John DiFucci -- Jefferies -- Analyst

Great. That's helpful and it's logical and it'll be a breakthrough when this all starts to really come together. So, thank you.

Douglas Merritt -- President and Chief Executive Officer

Thanks, John. I think the world needs this type of capability from Splunk and others. And we need to get much better at sense and response as all of the processes become more digital. And, for me, that really goes back to the core thesis of Splunk. We largely in the data world have been dealing with a set of manual processes and historical evaluation of what happened with sparse data. Where we sit with a lot of processes now is a flood of data coming in and going back out, a lot of that being much more real-time based, and the need to have more instantaneous processing, understanding, and then action. And, at the foundation, that's really what's driving the need and pull for a Splunk-like set of solutions.

John DiFucci -- Jefferies -- Analyst

Great. Thanks, guys.

David Conte -- Senior Vice President and Chief Financial Officer

Thanks, John.

Douglas Merritt -- President and Chief Executive Officer

Thanks, John.

Operator

And our next question comes from the line of Brian White of Monness Crespi. Your line is now open.

Brian White -- Monness, Crespi, Hardt & Co. -- Analyst

Great. Doug, maybe if you could just elaborate a little bit on the Amazon deal that you announced this quarter. And also I noticed last week, BAE Systems came out and announced plans to integrate Splunk Enterprise into its government cloud solution. So I don't know if this is a new way deals are being done. It sounds like you're the machine data fabric in their cloud. Maybe you could touch on that also. Thank you.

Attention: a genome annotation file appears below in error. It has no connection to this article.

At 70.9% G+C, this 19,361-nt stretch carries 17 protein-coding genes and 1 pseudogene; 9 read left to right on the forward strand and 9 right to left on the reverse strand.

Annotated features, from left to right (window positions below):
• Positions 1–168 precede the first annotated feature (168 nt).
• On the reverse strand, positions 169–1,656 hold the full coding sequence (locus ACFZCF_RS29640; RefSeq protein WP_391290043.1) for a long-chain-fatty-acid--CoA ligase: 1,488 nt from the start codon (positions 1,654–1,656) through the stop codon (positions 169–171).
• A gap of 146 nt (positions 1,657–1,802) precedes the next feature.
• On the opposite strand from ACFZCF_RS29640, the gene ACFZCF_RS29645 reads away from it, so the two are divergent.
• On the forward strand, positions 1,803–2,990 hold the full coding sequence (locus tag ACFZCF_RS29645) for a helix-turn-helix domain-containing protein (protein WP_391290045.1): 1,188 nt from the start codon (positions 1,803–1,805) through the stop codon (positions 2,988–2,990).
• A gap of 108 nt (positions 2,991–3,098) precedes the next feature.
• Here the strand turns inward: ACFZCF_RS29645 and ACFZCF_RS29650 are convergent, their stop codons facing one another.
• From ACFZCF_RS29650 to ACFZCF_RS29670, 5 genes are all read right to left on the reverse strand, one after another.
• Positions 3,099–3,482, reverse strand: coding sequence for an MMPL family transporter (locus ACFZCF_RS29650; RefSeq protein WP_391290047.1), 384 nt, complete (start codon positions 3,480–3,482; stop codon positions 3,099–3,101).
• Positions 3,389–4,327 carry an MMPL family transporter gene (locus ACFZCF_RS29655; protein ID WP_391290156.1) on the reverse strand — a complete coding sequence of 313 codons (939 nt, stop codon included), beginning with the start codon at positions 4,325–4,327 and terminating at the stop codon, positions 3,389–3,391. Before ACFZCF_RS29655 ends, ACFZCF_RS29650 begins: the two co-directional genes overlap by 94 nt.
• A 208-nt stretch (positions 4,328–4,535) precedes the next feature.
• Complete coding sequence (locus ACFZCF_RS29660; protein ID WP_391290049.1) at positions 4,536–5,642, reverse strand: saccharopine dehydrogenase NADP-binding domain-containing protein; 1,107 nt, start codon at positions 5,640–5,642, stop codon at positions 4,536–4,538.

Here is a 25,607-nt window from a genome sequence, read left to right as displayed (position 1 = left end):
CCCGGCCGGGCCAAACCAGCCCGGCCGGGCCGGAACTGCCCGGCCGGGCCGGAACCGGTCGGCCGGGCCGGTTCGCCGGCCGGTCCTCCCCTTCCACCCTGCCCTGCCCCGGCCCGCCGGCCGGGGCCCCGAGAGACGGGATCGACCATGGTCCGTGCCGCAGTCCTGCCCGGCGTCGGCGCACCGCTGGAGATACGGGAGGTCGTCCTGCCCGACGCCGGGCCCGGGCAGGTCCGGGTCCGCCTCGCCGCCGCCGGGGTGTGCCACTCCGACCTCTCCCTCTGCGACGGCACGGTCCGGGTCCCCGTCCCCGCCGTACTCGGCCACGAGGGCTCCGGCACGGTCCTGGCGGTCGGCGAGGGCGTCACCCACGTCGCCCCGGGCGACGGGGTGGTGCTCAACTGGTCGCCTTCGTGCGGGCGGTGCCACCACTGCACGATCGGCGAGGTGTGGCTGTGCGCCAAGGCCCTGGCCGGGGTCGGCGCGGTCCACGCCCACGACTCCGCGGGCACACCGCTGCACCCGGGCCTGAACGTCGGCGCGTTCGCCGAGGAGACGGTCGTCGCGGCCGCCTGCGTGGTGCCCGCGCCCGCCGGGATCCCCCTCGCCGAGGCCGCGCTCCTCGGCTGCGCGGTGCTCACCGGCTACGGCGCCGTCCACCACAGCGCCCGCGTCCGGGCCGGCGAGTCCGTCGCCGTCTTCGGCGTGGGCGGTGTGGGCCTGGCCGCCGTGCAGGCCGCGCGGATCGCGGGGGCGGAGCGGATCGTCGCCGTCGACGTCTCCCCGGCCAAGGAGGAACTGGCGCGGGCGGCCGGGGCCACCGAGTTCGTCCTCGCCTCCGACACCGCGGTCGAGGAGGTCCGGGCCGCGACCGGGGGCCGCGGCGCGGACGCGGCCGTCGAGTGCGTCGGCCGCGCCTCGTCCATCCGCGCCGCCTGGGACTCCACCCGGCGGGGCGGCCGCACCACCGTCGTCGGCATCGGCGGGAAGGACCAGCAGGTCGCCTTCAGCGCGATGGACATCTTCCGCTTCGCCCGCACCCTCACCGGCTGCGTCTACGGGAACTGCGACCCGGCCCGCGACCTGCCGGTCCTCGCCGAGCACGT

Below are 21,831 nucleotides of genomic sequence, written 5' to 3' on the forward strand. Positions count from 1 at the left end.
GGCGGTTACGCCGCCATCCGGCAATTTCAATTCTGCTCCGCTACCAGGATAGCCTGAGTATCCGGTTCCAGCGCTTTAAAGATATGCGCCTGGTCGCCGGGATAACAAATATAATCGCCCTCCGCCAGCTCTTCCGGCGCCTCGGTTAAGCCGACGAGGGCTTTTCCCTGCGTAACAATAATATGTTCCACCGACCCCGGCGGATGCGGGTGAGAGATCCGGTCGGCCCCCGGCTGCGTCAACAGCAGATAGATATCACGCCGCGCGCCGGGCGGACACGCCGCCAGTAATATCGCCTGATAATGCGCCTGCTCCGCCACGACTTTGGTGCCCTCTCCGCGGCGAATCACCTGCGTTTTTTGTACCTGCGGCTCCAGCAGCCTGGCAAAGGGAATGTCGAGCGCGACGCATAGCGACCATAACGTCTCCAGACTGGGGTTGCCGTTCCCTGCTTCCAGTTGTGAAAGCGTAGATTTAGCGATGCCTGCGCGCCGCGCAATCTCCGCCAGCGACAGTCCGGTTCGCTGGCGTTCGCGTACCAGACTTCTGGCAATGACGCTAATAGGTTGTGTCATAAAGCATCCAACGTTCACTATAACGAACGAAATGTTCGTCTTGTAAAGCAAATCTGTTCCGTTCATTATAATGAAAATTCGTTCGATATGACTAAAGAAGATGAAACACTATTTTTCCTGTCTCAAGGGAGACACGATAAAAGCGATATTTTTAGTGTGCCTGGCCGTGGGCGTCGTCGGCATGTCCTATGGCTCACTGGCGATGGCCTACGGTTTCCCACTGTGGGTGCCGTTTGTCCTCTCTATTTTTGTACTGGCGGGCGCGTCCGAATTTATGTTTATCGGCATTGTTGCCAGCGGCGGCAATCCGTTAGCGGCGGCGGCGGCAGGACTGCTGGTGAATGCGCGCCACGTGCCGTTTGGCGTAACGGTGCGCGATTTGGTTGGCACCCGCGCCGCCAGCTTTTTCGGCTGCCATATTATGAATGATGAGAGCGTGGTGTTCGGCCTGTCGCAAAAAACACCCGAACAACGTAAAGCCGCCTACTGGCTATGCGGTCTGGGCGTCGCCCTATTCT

Douglas Merritt -- President and Chief Executive Officer

Absolutely. Thanks for the question. Yeah, we were really honored and thrilled to see that enterprise agreement with Amazon. We've been working with different pieces of Amazon, a little bit more in a piecemeal business, but I think seeing good success. At least, they tell us we're seeing good success into different pockets of the company, made ABS to other parts of the company over the past few years. And their willingness to lean forward -- as many of us know, they're a really competent engineering organization and, whenever possible, they choose to build versus buy. So really I'm very proud of the fact that they found enough value in Splunk that they thought it would be a usable tool set across all aspects of Amazon.

And I think a lot of that speaks to the partnership as well. Why we've been, I think, so effective together in helping organizations that are joint customers or joint prospects get better visibility on these really complex systems environments and security environments they're trying to manage. And those leaders, the early leaders, the Accentures, the Amazons, or AWSs that understood the Splunk value proposition, I think, are helping others understand the value as well. And, for sure, given the complexity of most cloud environments, we expect to see more examples like BAE, where -- and we've seen those through the years -- where a large number of SaaS providers are really effective partners and customers of Splunk so that they can meet their SLAs and have the cyber and non-cyber visibility across their landscapes. So that was nice to see as a win as well.

Brian White -- Monness, Crespi, Hardt & Co. -- Analyst